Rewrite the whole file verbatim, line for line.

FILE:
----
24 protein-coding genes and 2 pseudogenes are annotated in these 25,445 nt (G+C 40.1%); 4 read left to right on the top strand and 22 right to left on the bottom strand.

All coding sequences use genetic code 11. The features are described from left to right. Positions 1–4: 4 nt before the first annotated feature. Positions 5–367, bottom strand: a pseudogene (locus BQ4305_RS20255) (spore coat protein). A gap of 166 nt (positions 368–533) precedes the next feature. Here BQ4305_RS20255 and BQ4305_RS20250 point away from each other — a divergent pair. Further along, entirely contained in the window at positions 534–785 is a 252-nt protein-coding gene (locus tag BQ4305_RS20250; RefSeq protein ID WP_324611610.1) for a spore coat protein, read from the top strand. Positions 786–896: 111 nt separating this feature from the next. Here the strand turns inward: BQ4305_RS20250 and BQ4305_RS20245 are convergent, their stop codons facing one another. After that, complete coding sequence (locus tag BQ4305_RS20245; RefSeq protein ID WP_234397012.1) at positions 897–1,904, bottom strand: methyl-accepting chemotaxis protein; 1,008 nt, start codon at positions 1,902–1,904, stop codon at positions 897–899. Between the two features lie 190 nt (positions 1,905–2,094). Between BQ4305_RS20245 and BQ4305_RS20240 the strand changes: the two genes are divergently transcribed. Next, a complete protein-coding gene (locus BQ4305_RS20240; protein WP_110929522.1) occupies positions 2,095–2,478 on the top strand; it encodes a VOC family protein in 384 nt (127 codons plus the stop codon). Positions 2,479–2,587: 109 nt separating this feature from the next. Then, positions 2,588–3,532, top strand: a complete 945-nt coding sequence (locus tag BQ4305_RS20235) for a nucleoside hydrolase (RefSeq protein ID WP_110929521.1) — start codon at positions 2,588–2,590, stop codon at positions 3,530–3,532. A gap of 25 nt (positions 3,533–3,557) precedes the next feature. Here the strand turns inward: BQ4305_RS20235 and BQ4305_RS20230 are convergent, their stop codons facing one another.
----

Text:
24 protein-coding genes and 2 pseudogenes are annotated in these 25,445 nt (G+C 40.1%); 4 read left to right on the top strand and 22 right to left on the bottom strand.

All coding sequences use genetic code 11. The features are described from left to right. Positions 1–4: 4 nt before the first annotated feature. Positions 5–367, bottom strand: a pseudogene (locus BQ4305_RS20255) (spore coat protein). A gap of 166 nt (positions 368–533) precedes the next feature. Here BQ4305_RS20255 and BQ4305_RS20250 point away from each other — a divergent pair. Further along, entirely contained in the window at positions 534–785 is a 252-nt protein-coding gene (locus tag BQ4305_RS20250; RefSeq protein ID WP_324611610.1) for a spore coat protein, read from the top strand. Positions 786–896: 111 nt separating this feature from the next. Here the strand turns inward: BQ4305_RS20250 and BQ4305_RS20245 are convergent, their stop codons facing one another. After that, complete coding sequence (locus tag BQ4305_RS20245; RefSeq protein ID WP_234397012.1) at positions 897–1,904, bottom strand: methyl-accepting chemotaxis protein; 1,008 nt, start codon at positions 1,902–1,904, stop codon at positions 897–899. Between the two features lie 190 nt (positions 1,905–2,094). Between BQ4305_RS20245 and BQ4305_RS20240 the strand changes: the two genes are divergently transcribed. Next, a complete protein-coding gene (locus BQ4305_RS20240; protein WP_110929522.1) occupies positions 2,095–2,478 on the top strand; it encodes a VOC family protein in 384 nt (127 codons plus the stop codon). Positions 2,479–2,587: 109 nt separating this feature from the next. Then, positions 2,588–3,532, top strand: a complete 945-nt coding sequence (locus tag BQ4305_RS20235) for a nucleoside hydrolase (RefSeq protein ID WP_110929521.1) — start codon at positions 2,588–2,590, stop codon at positions 3,530–3,532. A gap of 25 nt (positions 3,533–3,557) precedes the next feature. Here the strand turns inward: BQ4305_RS20235 and BQ4305_RS20230 are convergent, their stop codons facing one another.